U.S. Naval War College faculty members publish their learned opinions on diverse topics and time periods in various media outlets including academic journals, online publications, scholarly texts, and popular editions.
At the dawn of the 21st century, it should be evident that the Cold War of 1945-1991 was but the first of its kind. Nichols urges the reader to consider previous resolutions before another such conflict arises. He asserts that the Cold War was essentially a clash of ideologies tempered by the ever-present threat of nuclear annihilation. Victory for the West came quietly, without the final and utterly destructive war often envisioned.
In an age of new threats to international security, the old rules of war are rapidly being discarded. The great powers are moving toward norms less restrictive of intervention, preemption, and preventive war. This evolution is taking place not only in the United States but also in many of the world's most powerful nations, including Russia, France, and Japan, among others.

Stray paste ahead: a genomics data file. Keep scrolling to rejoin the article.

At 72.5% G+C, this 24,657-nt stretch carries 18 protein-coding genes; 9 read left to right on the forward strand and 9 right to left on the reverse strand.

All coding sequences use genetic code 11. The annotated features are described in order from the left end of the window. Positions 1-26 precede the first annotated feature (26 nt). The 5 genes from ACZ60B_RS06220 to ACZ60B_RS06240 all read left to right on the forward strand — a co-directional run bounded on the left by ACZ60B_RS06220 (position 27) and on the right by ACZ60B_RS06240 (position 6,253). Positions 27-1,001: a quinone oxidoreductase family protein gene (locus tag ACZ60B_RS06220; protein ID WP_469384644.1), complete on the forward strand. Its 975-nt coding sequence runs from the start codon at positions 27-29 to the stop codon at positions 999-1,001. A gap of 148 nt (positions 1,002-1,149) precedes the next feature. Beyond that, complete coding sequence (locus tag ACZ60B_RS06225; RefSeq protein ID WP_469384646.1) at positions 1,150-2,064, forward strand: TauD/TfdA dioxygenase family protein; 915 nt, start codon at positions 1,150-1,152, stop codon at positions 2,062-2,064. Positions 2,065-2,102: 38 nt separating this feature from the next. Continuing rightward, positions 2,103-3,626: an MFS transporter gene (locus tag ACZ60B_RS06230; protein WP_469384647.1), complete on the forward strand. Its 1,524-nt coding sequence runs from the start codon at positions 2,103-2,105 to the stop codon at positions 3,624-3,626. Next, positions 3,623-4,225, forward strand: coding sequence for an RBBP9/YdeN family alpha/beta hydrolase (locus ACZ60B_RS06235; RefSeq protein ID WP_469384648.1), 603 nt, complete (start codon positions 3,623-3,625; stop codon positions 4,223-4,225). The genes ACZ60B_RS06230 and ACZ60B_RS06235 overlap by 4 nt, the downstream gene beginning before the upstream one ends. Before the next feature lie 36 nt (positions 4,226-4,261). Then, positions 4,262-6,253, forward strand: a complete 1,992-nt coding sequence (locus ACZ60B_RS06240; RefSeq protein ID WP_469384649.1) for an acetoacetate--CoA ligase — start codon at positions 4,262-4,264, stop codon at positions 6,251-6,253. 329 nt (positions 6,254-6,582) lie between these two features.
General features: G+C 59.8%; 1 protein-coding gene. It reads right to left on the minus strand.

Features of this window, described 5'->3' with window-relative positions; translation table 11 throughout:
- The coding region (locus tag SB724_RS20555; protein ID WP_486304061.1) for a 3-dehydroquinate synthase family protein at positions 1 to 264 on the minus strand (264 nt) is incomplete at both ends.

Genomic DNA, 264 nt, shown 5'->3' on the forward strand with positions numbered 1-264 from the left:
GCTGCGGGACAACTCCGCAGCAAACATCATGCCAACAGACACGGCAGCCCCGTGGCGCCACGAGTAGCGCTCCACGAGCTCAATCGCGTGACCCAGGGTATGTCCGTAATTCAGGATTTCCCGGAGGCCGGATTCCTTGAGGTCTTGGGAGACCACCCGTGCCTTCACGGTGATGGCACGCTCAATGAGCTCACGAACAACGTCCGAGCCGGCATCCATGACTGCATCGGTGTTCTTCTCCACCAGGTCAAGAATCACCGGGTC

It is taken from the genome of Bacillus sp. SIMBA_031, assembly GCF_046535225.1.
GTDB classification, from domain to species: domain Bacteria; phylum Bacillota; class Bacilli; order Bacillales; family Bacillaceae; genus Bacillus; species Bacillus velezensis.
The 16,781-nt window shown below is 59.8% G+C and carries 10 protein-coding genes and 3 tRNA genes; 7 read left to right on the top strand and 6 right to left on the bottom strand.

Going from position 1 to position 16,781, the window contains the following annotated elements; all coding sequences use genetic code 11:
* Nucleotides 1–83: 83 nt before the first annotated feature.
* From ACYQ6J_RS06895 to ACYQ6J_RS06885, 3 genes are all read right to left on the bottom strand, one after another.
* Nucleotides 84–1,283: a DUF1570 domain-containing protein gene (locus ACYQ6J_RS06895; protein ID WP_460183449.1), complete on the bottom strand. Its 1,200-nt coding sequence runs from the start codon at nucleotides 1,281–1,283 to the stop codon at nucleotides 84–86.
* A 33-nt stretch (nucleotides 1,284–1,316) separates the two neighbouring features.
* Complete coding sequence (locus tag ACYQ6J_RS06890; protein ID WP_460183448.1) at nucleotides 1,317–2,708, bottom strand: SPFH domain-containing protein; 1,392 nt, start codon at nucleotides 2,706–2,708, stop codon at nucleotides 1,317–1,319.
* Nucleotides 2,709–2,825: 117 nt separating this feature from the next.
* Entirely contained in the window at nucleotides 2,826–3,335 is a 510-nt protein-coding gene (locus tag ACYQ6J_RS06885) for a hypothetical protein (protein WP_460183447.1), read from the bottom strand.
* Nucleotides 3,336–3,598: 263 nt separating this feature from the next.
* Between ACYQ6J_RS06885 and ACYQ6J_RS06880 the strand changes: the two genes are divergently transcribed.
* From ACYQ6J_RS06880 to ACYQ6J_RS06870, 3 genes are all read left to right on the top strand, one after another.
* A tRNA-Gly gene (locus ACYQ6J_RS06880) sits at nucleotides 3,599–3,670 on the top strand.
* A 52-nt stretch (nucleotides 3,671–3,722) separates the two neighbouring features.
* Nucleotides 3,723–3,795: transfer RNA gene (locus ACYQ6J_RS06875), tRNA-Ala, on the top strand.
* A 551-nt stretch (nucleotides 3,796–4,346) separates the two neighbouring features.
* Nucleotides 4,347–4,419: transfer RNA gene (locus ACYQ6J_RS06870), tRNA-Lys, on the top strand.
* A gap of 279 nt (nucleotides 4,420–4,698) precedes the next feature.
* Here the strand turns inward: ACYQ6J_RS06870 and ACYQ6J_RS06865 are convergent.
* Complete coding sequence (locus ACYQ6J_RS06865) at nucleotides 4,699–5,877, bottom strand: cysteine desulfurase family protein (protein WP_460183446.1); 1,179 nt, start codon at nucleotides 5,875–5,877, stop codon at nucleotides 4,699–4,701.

A cult of anti-expertise sentiment has coincided with anti-intellectualism, resulting in massively viral yet poorly informed debates ranging from the anti-vaccination movement to attacks on GMOs. As Tom Nichols shows in The Death of Expertise, there are a number of reasons why this has occurred-ranging from easy access to Internet search engines to a customer satisfaction model within higher education.
For more than forty years, the United States has maintained a public commitment to nuclear disarmament, and every president from Ronald Reagan to Barack Obama has gradually reduced the size of America's nuclear forces. Yet even now, over two decades after the end of the Cold War, the United States maintains a huge nuclear arsenal on high alert and ready for war.